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Controlled burns to help Cariboo grasslands

BC Wildfire Service crews will assist with six ecosystem restoration burns in the Cariboo Fire Centre over the next few weeks.

These prescribed burns will be managed by the ministry’s Ecosystem Restoration Program and will help restore natural grassland ecosystems. The burns could begin as early as Monday, April 8, 2019, and end as late as May 3, 2019.

Firefighters from the Cariboo Fire Centre will monitor these fires at all times.

The following areas will be treated:

Doc English Lake (Becher Prairie):

* 150 hectares south of Highway 20 near Cotton Road, about 30 kilometres southwest of Williams Lake

Sonny’s Meadow:

* 184 hectares, about 7.5 kilometres northeast of Esket

Esk’etemc IR 5:

* 67 hectares, about five kilometres north of Esket

Esk’etemc IR 18:

* 10 hectares, about 12 kilometres northeast of Esket

Joe Bacon:

* 91 hectares, about three kilometres northeast of Esket

Joes Lake:

* 54 hectares, about four kilometres south of Esket

A prescribed burn is an intentionally ignited fire that is planned and managed by a certified “burn boss.” The burn boss is responsible for ensuring initial burn conditions are favourable and the fire is fully extinguished once the prescribed burn is completed.

These burns will proceed only if the site, weather and venting conditions are suitable.

All prescribed burns must comply with the Environment Management Act and the Open Burning Smoke Control Regulation. This helps minimize the amount of smoke generated.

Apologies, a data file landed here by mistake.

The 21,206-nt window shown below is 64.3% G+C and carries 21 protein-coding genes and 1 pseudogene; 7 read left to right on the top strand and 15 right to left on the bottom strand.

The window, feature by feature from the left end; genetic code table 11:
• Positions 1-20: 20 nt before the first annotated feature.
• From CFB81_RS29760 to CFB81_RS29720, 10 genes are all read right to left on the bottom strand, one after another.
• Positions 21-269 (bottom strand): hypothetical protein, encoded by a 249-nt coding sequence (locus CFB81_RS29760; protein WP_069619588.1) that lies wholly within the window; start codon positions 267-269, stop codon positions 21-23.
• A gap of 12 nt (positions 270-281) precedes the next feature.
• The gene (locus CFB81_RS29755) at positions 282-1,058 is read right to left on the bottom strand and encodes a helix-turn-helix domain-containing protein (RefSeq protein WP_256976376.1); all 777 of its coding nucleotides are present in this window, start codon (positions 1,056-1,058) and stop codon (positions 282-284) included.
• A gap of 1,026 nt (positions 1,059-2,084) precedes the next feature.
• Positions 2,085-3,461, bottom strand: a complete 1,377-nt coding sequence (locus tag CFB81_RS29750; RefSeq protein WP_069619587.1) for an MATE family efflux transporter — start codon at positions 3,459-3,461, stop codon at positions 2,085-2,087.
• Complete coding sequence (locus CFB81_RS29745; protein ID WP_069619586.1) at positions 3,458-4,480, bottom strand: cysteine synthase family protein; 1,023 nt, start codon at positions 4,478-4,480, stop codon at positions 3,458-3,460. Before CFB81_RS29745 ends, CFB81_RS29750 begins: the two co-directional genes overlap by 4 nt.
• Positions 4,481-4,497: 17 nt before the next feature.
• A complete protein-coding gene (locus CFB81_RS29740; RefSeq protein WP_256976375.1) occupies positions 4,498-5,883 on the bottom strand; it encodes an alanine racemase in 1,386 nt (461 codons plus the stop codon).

Historically, grasslands in the Cariboo-Chilcotin were renewed through frequent, low-intensity ground fires. Such fires prevented tree encroachment, rejuvenated the understory plants that grow under the forest canopy and helped maintain more open grasslands and forests with large trees. The reintroduction of managed, low-intensity ground fires to these grasslands is intended to restore and maintain traditional grassland plant communities native to these areas.

These types of prescribed fires also reduce accumulations of woody debris and other flammable material, which will help decrease the risk of significant wildfires in these areas in future.

These six controlled burns are part of an ongoing ecosystem restoration program administered by the provincial government through the Cariboo-Chilcotin Ecosystem Restoration Committee, in consultation with First Nations, local ranchers, forest licensees, outdoors organizations, the Fraser Basin Council, the B.C. Wildlife Federation and the Cariboo Chilcotin Conservation Society.

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